I Didn’t Get My Eagle

Rusty - October 12, 2005

And I don’t feel bad about it.

With all the talk about scouting I thought I’d throw in my two merit badges. I’m not a big fan of the scouting program. I loved camping with all my buddies. But we didn’t need scouts to do that, just some leaders that were willing to take us. And do you know how much more fun those trips could have been without the charade of doing some silly activity so I could get a little patch? Answer: a lot.

Once we stopped doing it as a church activity, I was done (I got my Star). Better to be mountain biking, playing basketball, and hanging with chicks than learning the bowline. But hey, at least I went farther than my dad, he only got his 2nd Class. What a bum.

From my (largely anecdotal) experience boys get their Eagle when they’re one of three ages: 14, 16, or days before they turned 18. 14 because their moms/dads pushed them so much to get it as soon as they can (and 14 seems to be the earliest age you can get it). 16 because their parents said they couldn’t date or drive until they got their Eagle. 18 because they felt the obligation to get it but were just plain lazy.

Then there are us snarky bums who didn’t do the work and feel a sense of satisfaction from making fun of those who did. I suspect it has something to do with us being “in the attitude of mocking and pointing [our] fingers towards those who had come at and were partaking of the fruit [of the Eagle].” Our ultimate goal, of course, is that you will feel “ashamed… and fall away into forbidden paths.”

What’s most surprising is that I landed a job without even having “Eagle Scout” on my resume.

61 Comments »

  1. Yeah, I got my Eagle a couple months before my 14th birthday (what else would you expect from Ned Flanders?). My Dad all but threw me over the goal line. He was like, “You don’t want to be worried about getting merit badges when you’re seventeen.”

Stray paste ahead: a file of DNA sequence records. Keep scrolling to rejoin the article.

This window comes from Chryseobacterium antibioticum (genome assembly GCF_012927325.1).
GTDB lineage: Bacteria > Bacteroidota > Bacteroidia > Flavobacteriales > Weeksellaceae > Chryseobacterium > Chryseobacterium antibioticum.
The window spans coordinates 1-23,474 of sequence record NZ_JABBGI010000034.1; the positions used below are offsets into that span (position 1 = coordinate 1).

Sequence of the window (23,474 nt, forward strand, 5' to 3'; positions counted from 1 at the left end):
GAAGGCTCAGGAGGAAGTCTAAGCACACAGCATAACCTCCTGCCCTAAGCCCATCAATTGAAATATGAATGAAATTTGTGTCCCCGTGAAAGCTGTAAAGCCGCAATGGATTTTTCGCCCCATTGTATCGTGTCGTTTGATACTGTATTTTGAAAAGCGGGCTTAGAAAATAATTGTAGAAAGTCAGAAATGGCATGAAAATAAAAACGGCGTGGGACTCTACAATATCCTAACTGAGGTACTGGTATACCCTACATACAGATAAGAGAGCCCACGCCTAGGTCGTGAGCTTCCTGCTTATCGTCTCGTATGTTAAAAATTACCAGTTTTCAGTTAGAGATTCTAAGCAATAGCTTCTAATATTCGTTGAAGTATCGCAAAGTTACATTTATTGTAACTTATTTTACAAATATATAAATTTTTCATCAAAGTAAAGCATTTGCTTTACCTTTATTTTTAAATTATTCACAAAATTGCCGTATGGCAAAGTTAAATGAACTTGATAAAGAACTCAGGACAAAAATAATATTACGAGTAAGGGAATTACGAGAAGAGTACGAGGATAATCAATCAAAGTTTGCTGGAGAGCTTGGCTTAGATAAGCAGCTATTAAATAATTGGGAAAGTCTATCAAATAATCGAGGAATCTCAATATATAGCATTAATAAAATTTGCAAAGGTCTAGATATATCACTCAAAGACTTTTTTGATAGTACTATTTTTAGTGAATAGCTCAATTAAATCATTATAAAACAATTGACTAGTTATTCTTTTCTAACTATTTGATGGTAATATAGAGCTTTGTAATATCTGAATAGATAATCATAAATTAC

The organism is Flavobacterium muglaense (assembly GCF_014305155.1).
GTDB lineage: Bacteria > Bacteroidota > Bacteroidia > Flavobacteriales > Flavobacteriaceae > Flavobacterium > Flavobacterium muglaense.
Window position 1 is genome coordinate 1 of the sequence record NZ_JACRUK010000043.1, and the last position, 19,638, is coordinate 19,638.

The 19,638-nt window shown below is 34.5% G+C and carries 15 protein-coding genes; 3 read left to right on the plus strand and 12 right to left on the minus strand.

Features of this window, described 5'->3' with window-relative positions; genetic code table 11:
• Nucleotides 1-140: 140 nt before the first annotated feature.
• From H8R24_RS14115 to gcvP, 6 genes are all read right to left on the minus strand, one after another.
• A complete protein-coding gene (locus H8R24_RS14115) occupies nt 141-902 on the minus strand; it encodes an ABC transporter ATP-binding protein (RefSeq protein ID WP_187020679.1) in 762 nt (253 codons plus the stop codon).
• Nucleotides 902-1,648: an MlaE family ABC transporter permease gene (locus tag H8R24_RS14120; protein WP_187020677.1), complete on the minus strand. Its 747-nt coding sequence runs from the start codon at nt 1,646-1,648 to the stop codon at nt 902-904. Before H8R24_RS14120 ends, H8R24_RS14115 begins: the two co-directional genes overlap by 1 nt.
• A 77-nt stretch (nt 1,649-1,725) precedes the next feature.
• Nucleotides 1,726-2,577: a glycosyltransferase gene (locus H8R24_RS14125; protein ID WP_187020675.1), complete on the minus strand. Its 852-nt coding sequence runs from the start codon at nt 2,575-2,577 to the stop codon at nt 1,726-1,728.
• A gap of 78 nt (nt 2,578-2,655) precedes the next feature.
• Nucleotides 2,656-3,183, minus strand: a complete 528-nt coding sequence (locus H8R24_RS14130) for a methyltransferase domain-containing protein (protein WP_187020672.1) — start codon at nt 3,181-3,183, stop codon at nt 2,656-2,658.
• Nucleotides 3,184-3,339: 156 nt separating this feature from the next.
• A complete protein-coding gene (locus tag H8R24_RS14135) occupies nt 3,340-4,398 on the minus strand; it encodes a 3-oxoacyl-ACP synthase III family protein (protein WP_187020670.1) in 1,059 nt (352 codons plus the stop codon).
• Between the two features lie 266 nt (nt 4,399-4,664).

It was, generally speaking, a complete waste of time and resources. I think my “Eagle project” cost my Dad a couple hundred bucks out of pocket. That had to hurt.

    And no, I’ve never put it on my resume. I don’t want them to laugh in my face.

    Comment by NFlanders — October 12, 2005 @ 12:47 am

  2. I have to agree with you guys. Of all the things I spent time on as a teenager, scouting was easily the least useful. Somehow, while spending a lot more time running cross country and practicing piano, I managed to cobble together all the requirements, probably so that I could help my scout leaders feel like they were fulfilling their callings. I moved a lot to areas where there were few members, so I was often one of very few scouts. Since getting the Eagle, I have found it to be as irrelevant to the future as I expected. I did teach a bunch of locals the Personal Fitness badge a couple of years ago — and they definitely needed it.

    Comment by Bill — October 12, 2005 @ 1:56 am

  3. Rusty: “I didn’t get my eagle”

    Don’t feel bad dude, I didn’t get past Second Class…

    (Ha! Take that all you Tenderfoots!)

    Comment by Geoff J — October 12, 2005 @ 3:01 am

  4. Oh yeah, I feel pretty good about it being in company with Don though…

    Comment by Geoff J — October 12, 2005 @ 3:04 am

  5. And the worst part about it is that I still can’t remember how to tie a bowline.

    Comment by NFlanders — October 12, 2005 @ 4:14 am

  6. Guys, fools mock, but they shall mourn. You’re all a bunch of lightweights. Drop and gimme 20! (I actually had a scoutmaster who tried to teach us to march in formation and do calisthenics. What a waste.)